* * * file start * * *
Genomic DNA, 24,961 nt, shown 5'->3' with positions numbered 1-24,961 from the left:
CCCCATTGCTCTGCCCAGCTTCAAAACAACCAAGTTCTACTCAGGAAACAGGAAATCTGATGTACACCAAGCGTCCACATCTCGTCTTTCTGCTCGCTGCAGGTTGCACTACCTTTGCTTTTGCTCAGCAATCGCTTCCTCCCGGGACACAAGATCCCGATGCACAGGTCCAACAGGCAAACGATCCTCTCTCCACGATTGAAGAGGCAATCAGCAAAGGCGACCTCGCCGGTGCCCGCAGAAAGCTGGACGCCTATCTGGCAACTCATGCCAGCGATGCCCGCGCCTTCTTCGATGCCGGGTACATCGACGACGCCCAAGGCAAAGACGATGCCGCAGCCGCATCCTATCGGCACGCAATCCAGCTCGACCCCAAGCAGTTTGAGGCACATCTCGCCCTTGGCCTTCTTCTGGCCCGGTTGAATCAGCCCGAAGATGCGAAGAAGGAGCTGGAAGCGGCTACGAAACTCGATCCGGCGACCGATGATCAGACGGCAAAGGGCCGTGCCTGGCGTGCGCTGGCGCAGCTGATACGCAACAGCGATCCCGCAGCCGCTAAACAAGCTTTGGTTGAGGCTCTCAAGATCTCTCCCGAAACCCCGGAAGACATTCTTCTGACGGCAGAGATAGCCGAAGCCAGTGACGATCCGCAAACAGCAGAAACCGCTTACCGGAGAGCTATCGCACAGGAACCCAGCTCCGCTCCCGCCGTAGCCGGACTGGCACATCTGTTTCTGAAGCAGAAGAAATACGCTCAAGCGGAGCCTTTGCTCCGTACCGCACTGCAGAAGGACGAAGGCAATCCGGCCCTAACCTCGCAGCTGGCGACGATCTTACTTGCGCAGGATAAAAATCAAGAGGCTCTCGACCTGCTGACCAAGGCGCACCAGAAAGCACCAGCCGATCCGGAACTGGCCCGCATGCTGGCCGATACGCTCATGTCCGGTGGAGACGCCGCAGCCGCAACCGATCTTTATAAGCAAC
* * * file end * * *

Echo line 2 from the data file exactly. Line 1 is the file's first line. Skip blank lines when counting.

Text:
CCCCATTGCTCTGCCCAGCTTCAAAACAACCAAGTTCTACTCAGGAAACAGGAAATCTGATGTACACCAAGCGTCCACATCTCGTCTTTCTGCTCGCTGCAGGTTGCACTACCTTTGCTTTTGCTCAGCAATCGCTTCCTCCCGGGACACAAGATCCCGATGCACAGGTCCAACAGGCAAACGATCCTCTCTCCACGATTGAAGAGGCAATCAGCAAAGGCGACCTCGCCGGTGCCCGCAGAAAGCTGGACGCCTATCTGGCAACTCATGCCAGCGATGCCCGCGCCTTCTTCGATGCCGGGTACATCGACGACGCCCAAGGCAAAGACGATGCCGCAGCCGCATCCTATCGGCACGCAATCCAGCTCGACCCCAAGCAGTTTGAGGCACATCTCGCCCTTGGCCTTCTTCTGGCCCGGTTGAATCAGCCCGAAGATGCGAAGAAGGAGCTGGAAGCGGCTACGAAACTCGATCCGGCGACCGATGATCAGACGGCAAAGGGCCGTGCCTGGCGTGCGCTGGCGCAGCTGATACGCAACAGCGATCCCGCAGCCGCTAAACAAGCTTTGGTTGAGGCTCTCAAGATCTCTCCCGAAACCCCGGAAGACATTCTTCTGACGGCAGAGATAGCCGAAGCCAGTGACGATCCGCAAACAGCAGAAACCGCTTACCGGAGAGCTATCGCACAGGAACCCAGCTCCGCTCCCGCCGTAGCCGGACTGGCACATCTGTTTCTGAAGCAGAAGAAATACGCTCAAGCGGAGCCTTTGCTCCGTACCGCACTGCAGAAGGACGAAGGCAATCCGGCCCTAACCTCGCAGCTGGCGACGATCTTACTTGCGCAGGATAAAAATCAAGAGGCTCTCGACCTGCTGACCAAGGCGCACCAGAAAGCACCAGCCGATCCGGAACTGGCCCGCATGCTGGCCGATACGCTCATGTCCGGTGGAGACGCCGCAGCCGCAACCGATCTTTATAAGCAAC